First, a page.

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68th Edition of Miller’s ‘Line of Descent’ fails to peak

Vignettes of remote mountaintopsm, communities make for enjoyable film experience

The Avon Cinema leans arthouse in its palate. It has earned a reputation for featuring the types of films that earn rave reviews from “The AV Club” but largely slip through the cracks of mainstream pop culture. Naturally, the Avon is not especially Catholic in its patronage. On any given night, one can expect to find only a smattering of local cinephiles, and perhaps a stray student or two, populating the theater’s seats. But even a guardian of highbrow culture needs to take a few nights off, and there’s no one better to help loosen the intellectual collar than a bunch of ski bums.

The Warren Miller Entertainment engine roared into Providence again as part of its yearly film world tour, hosting raucous shows at the Avon on Wednesday and Thursday night. And what a host Warren Miller was.

In what has become a time-honored tradition, the film company’s annual ski documentary drew a full and eclectic house to the Avon, enticing audiences with free lift tickets, discounted apparel, and a raffle that included all-expenses paid vacations to premier international ski resorts — all included with the $20 price of admission.

The 68th edition of Warren Miller’s famed ski docs, “Line of Descent,” makes it clear that the brand isn’t going stale. There’s a basic — and successful — formula at work here: attract audiences with giveaways and a grandiose raffle and then keep them entertained with visuals of thigh-high powder and 10,000 foot elevations. I’ve had the privilege of covering this event for multiple years now and can happily report that the simple pleasures of Warren Miller Entertainment’s globe-trotting, gravity-defying ode to powder chasers and their snow-covered Edens have not abated with time.

Like its predecessors, “Line of Descent” unfolds in a series of vignettes, exposing viewers to some of the world’s most remote and idyllic peaks, as well as the weird and wonderful communities built around them. Warren Miller’s attention to the ski bums who form the backbone of those communities is the great gift of the documentary series. There’s a spiritual aesthetic to this clan of adrenaline junkies that’s hard to pin down but deeply alluring. They enjoy an intimate relationship with their natural surroundings that borders on religious. Even their jocular vernacular, full of goofy “pows” and “gnars,” quickly turns ethereal when they are asked to wax poetic about life on the mountain. Miller’s films convince you that these shunners of the 9-to-5 have achieved some form of hedonistic enlightenment — it’s enough to make you want to buy a one-way ticket to the untamed fringes of Montana, Norway or even New Zealand.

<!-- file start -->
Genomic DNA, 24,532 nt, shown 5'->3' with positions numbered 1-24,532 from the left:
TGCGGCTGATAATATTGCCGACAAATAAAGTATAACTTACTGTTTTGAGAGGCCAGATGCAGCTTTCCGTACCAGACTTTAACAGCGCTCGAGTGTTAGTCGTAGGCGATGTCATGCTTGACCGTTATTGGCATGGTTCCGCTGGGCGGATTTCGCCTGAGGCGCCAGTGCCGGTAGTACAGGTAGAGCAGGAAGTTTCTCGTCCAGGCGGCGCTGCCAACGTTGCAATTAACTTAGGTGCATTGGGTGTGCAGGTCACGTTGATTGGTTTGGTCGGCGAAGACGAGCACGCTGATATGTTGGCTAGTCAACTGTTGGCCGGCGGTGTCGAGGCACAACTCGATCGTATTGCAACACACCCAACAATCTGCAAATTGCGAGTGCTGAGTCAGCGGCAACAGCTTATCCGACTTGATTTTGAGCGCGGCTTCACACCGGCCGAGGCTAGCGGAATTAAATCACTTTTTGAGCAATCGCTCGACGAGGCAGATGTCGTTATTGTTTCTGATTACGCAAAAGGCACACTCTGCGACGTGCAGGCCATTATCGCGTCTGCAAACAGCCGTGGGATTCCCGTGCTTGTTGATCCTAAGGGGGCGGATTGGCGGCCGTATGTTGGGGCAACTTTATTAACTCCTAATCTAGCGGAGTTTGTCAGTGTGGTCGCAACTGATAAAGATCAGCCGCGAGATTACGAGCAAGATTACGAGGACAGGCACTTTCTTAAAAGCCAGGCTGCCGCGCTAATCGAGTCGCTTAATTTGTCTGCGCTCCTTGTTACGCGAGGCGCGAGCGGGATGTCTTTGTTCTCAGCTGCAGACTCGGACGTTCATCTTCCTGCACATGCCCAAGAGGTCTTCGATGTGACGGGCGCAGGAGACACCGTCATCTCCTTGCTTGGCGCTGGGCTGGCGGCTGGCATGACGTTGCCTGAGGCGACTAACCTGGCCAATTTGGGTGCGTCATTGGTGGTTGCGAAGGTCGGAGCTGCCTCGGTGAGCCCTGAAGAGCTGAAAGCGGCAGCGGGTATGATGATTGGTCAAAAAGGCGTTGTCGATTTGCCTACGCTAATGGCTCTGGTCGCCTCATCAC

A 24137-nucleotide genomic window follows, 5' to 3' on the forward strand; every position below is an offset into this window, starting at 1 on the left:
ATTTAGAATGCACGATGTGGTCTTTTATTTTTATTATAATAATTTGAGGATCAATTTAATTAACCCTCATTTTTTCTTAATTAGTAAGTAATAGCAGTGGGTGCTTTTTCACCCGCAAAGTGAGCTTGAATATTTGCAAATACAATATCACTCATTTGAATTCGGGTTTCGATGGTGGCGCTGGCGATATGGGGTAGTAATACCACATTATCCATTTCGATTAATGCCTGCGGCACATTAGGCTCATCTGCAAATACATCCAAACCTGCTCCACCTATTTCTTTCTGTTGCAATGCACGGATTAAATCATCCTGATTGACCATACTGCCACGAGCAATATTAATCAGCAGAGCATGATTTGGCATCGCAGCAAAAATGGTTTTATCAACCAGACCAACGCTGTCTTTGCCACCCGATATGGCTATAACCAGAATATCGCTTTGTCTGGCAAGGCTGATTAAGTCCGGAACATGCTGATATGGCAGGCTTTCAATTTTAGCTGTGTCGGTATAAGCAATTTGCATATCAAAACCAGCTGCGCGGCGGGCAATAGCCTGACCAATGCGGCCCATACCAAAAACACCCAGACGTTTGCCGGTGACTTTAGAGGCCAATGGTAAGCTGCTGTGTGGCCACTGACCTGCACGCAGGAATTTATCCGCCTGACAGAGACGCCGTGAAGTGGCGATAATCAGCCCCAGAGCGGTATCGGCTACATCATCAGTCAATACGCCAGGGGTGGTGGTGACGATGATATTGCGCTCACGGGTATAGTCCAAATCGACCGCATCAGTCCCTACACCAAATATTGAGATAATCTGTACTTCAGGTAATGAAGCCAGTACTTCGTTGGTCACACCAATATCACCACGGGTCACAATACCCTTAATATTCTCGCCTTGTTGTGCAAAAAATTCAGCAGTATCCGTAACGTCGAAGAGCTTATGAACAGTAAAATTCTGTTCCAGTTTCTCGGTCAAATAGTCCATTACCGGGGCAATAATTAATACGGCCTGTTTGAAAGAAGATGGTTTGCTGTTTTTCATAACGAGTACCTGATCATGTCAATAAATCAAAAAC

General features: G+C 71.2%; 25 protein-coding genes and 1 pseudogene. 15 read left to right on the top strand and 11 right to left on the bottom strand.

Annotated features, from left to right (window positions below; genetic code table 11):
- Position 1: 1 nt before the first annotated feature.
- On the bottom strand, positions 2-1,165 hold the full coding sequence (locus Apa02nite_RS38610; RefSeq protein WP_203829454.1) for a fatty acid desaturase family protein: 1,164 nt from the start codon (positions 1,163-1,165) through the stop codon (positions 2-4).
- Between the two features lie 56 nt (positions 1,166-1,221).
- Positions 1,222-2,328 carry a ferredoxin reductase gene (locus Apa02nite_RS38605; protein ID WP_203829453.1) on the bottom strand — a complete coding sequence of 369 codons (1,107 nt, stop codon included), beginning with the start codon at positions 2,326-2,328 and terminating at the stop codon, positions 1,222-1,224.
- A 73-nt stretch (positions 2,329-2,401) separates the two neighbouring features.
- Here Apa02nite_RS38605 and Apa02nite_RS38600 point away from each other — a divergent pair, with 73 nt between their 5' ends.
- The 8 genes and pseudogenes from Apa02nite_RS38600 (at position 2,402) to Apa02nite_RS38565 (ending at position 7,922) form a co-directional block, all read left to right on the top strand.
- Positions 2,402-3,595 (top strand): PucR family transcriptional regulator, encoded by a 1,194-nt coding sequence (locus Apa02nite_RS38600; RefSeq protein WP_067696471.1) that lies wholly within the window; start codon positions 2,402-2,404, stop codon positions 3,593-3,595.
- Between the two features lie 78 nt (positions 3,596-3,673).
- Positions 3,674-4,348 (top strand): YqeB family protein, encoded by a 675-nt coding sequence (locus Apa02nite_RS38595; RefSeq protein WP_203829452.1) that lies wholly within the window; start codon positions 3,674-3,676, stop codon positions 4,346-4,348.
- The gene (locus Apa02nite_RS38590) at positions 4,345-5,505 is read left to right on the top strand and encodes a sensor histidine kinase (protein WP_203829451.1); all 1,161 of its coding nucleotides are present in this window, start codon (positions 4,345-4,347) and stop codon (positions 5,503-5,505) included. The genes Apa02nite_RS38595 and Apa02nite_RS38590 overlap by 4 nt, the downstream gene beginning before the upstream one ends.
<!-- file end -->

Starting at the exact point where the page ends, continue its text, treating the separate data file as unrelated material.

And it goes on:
That being said, director Chris Patterson has made better work than “Line of Descent.” Last year’s film (also directed by Patterson), “Here, There, and Everywhere,” reveled in the natural beauty of its ski haunts, using an abundance of wide aerial shots that framed skiing as a sublime and celestial act of physical poetry. “Line of Descent” is more theatrical and campy — it loses sight of more natural choreography. Many of last year’s aerial shots are replaced with handheld go-pro filmmaking, which denies viewers depth perception and sense of scope. They break the escapist spell the documentaries have so cleverly constructed over the years.

“Line of Descent” is still a fun ride. One vignette centers around surf skiers in the western United States, who use non-binded surfboards to cruise through powder banks. It’s the kind of half-baked scheme that is both hilarious and wildly endearing, a reminder that some people don’t take the world so seriously and get along just fine.


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